And running alongside a growth in demand for learning these types of tools is similarly rapid growth in the sophistication of methods for measuring and improving the impacts of manufacturing at almost any level.
Whether it's adding new coatings to individual tools on the assembly line, reorganizing the line itself for greater efficiency, or reimagining how the factory itself is laid out, Dornfeld said there are nearly limitless opportunities to make big improvements in the energy use of a manufacturing system.
The final presenter in yesterday's webcast is involved in helping to make some of those tools a reality. Sarah Krasley, a Product Manager for Sustainability at Autodesk, talked about how the software tools that Autodesk has been developing for years can shape design practices now as well as reengineer a greener future for products and processes.
Among the tools that Krasley discussed yesterday was Autodesk's Eco Materials Adviser, part of a design suite that lets companies take products from sketch to 3D modeling to mechanical engineering all in a virtual capacity.
The mechanical engineering aspect in particular offers sustainability benefits, Krasley said, because it lets engineers both see what the impacts of a given design for a product would be along its entire lifecycle, but also helps them make the business case for shifting to a more sustainable material.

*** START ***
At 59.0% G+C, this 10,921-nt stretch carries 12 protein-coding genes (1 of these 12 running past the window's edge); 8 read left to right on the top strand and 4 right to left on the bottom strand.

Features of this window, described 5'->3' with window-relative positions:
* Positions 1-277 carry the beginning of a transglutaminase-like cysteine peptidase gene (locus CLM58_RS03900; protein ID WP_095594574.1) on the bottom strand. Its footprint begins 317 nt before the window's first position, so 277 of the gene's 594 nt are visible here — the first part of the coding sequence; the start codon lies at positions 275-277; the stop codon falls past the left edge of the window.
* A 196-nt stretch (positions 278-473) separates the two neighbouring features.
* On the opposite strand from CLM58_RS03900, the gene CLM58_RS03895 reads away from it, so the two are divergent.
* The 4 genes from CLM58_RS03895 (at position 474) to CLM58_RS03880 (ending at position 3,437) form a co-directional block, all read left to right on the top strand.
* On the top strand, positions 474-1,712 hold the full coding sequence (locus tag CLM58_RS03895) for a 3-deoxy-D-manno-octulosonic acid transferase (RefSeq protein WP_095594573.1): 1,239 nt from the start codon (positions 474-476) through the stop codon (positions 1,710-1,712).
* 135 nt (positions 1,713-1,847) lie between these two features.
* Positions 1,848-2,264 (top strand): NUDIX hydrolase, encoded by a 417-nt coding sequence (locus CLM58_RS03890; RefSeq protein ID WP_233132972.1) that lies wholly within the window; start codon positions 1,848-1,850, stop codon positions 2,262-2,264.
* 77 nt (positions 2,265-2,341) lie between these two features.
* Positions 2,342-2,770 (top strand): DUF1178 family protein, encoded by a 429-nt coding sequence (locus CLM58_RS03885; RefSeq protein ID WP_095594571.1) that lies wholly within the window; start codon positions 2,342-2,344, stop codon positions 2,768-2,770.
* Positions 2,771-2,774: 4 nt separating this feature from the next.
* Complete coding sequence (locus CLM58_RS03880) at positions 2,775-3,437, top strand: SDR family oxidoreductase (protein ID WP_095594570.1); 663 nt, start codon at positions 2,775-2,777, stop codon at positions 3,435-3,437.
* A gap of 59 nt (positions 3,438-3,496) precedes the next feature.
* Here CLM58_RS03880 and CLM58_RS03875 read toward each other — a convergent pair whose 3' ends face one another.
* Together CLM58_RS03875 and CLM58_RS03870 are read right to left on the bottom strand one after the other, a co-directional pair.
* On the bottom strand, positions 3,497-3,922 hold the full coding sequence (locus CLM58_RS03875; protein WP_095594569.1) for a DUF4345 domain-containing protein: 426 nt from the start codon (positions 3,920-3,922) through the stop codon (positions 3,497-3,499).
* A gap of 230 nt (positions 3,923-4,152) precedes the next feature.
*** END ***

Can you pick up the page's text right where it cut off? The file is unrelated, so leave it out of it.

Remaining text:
Autodesk has also created tutorials to help mid-career design professionals embrace these same sustainability tools that engineering students are learning at college, and the company is also encouraging its software customers to create and upload videos for disassembly and end-of-life disposal to its Inventor Publisher software system, to help demanufacturers and others easily reuse or recycle products at the end of their useful lives.
At the closing of yesterday's webcast, moderator (and GreenBiz.com's executive editor) Joel Makower asked each panelist to give one piece of advice or closing thought on how to push sustainable design forward.
Sarah Krasley: "Start where they are."
David Dornfeld: "Instill young designers with the potential that this can be done, and be done cost-effectively."
Patrick Coulter: "Designers and engineers can achieve almost anything if they set their minds to it.... So we need tools that can insert sustainable design into the normal design process."
The archive of the free webcast will be available to the public to listen to for the next 12 months. You can find more details about it here.